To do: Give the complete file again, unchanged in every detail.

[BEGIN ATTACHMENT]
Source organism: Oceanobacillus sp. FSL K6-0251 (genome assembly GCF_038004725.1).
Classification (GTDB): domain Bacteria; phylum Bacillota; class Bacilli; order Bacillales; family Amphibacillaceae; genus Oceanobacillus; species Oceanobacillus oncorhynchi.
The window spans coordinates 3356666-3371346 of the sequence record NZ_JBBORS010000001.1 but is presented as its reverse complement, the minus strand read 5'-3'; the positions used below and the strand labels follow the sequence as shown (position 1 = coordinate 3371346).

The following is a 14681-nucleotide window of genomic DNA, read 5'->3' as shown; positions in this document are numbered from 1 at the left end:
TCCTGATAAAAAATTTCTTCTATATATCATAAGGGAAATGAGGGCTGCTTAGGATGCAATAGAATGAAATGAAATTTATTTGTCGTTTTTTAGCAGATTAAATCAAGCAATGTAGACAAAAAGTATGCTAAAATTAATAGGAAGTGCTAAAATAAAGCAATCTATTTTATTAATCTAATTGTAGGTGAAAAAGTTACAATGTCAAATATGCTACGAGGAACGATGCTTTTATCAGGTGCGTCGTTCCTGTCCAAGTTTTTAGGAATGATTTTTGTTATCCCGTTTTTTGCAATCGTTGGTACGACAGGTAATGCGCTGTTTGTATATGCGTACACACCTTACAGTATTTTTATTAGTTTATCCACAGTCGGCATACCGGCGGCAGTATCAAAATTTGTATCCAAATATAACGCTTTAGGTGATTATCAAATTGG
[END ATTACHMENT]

Source organism: Oceanobacillus sp. FSL K6-0251 (genome assembly GCF_038004725.1).
Classification (GTDB): domain Bacteria; phylum Bacillota; class Bacilli; order Bacillales; family Amphibacillaceae; genus Oceanobacillus; species Oceanobacillus oncorhynchi.
The window spans coordinates 3356666-3371346 of the sequence record NZ_JBBORS010000001.1 but is presented as its reverse complement, the minus strand read 5'-3'; the positions used below and the strand labels follow the sequence as shown (position 1 = coordinate 3371346).

The following is a 14681-nucleotide window of genomic DNA, read 5'->3' as shown; positions in this document are numbered from 1 at the left end:
TCCTGATAAAAAATTTCTTCTATATATCATAAGGGAAATGAGGGCTGCTTAGGATGCAATAGAATGAAATGAAATTTATTTGTCGTTTTTTAGCAGATTAAATCAAGCAATGTAGACAAAAAGTATGCTAAAATTAATAGGAAGTGCTAAAATAAAGCAATCTATTTTATTAATCTAATTGTAGGTGAAAAAGTTACAATGTCAAATATGCTACGAGGAACGATGCTTTTATCAGGTGCGTCGTTCCTGTCCAAGTTTTTAGGAATGATTTTTGTTATCCCGTTTTTTGCAATCGTTGGTACGACAGGTAATGCGCTGTTTGTATATGCGTACACACCTTACAGTATTTTTATTAGTTTATCCACAGTCGGCATACCGGCGGCAGTATCAAAATTTGTATCCAAATATAACGCTTTAGGTGATTATCAAATTGG